LouFest Canceled Days Before St. Louis Festival To Kick-Off

LouFest producer Listen Live Entertainment announced the Sept. 8-9 festival was canceled because of “several financial hurdles,” with the news posted online just three days before the event was supposed to take place. 

An open letter from Listen Live Entertainment managing partner Mike Van Hee noted that the  company didn’t “currently have the funds to issue refunds” but that Front Gate Tickets would be refunding all fans in full. The ticketing company, a subsidiary of Ticketmaster, says that refunds will be processed Sept. 5 and that fans should allow seven to 10 days for refunds to appear on credit card statements or PayPal accounts.   
“The loss of two of the event’s top sponsors, scheduling and contract issues with major
artists, and existing debt from previous events have all put immense pressure on the balance sheet,” Van Hee wrote. “Overcoming those setbacks while trying to grow the Fest has been a challenge, one that LouFest was on target to meet until a bit of unfortunately timed media coverage caused many of our vendors and artists to demand up-front payment just days before gates were set to open. LouFest simply couldn’t make that happen.”
The media coverage Van Hee refers to in the open letter presumably includes a Sept. 4 story by the St. Louis Business Journal that reports that one of the producer’s old firms faces tax liens and was dissolved by the state. 
Van Hee’s letter also points a finger at “the fickle St. Louis weather,” explaining that while presale ticket sales have been “fantastic … the festival does rely on walkups to be financially successful.” He adds that if the festival encountered stormy weekend like it did in 2016, it would be damaging to attendance and harm the venue.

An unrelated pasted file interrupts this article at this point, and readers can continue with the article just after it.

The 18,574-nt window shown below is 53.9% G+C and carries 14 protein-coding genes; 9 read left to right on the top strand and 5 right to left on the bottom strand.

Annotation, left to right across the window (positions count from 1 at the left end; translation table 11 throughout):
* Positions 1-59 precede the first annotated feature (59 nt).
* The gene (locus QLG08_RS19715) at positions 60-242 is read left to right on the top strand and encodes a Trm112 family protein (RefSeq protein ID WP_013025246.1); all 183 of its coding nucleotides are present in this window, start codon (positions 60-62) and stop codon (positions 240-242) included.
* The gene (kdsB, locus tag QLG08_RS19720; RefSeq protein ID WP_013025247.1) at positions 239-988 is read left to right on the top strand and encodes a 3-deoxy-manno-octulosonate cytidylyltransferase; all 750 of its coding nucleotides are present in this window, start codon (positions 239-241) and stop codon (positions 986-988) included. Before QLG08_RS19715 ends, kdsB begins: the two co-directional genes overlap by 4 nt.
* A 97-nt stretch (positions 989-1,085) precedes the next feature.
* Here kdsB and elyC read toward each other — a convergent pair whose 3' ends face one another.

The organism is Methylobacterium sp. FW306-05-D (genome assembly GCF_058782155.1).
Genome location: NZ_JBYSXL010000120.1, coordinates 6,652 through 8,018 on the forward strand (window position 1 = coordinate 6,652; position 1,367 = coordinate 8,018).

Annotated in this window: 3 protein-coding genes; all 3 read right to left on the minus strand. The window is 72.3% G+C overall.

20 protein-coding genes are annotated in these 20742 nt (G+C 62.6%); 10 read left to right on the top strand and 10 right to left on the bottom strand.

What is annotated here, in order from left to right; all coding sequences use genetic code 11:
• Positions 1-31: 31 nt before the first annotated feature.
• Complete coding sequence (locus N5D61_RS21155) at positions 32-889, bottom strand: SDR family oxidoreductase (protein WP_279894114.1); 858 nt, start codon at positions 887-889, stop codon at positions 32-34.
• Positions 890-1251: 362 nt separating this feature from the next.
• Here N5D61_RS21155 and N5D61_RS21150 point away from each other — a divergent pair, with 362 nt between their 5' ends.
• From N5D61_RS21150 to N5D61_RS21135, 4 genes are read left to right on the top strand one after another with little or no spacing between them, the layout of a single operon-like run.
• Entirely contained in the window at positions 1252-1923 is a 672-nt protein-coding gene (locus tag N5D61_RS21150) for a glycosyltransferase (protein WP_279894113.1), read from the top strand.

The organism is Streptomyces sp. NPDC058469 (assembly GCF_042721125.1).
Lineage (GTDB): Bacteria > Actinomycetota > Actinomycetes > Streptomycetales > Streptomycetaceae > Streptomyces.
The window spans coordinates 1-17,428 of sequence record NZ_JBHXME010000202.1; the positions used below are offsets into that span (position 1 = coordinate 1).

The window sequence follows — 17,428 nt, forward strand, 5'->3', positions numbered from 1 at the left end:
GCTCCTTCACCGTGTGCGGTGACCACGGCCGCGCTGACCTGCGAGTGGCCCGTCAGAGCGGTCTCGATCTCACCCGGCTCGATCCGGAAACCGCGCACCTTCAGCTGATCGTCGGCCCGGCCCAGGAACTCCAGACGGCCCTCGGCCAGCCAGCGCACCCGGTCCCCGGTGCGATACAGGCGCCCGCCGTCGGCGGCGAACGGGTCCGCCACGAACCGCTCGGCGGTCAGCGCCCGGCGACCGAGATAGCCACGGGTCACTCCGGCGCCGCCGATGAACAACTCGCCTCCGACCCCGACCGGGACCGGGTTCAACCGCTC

Pollstar reached out to Van Hee for additional comment but he was not immediately available. It is unclear if the festival is filing for bankruptcy or if there is a chance it could return in 2019.   
St. Louis Public Radio KWMU reported on the impact the festival has had on local vendors such as Steve’s Hot Dogs owner Steve Ewing, who said he hasn’t heard if his $3,000 registration fee will be refunded. KWMU also spoke to Charles Brown, owner of Regency Enterprises Services, which has had the yearly $20,000 contract for trash removal at LouFest. He noted that he had been waiting to receive a deposit for the 2018 event before committing to the job. 

“What’s been happening the last two or three years is the final invoice [payment] hasn’t been coming for a long time,” Brown told KWMU. “In fact it hasn’t come until the month before or sometimes the week before the next event. So it’s [being paid] about a year out.” 

LouFest, which launched in 2010, has never submitted reports to Pollstar’s Boxoffice. Van Hee’s letter says the festival brought an estimated $8 million in revenue to the region annually. 
St. Louis Business Journal points out that LouFest was previously produced with C3 Presents until 2016. That was the same year that LouFest founder Brian Cohen sold his stake in Listen Live Entertainment. 

Cohen, who launched a one-off music, arts and technology festival in St. Louis named Murmuration Festival in 2016, left the music business for politics and is now the finance director for a U.S. congressional campaign, according to the St. Louis Jewish Light.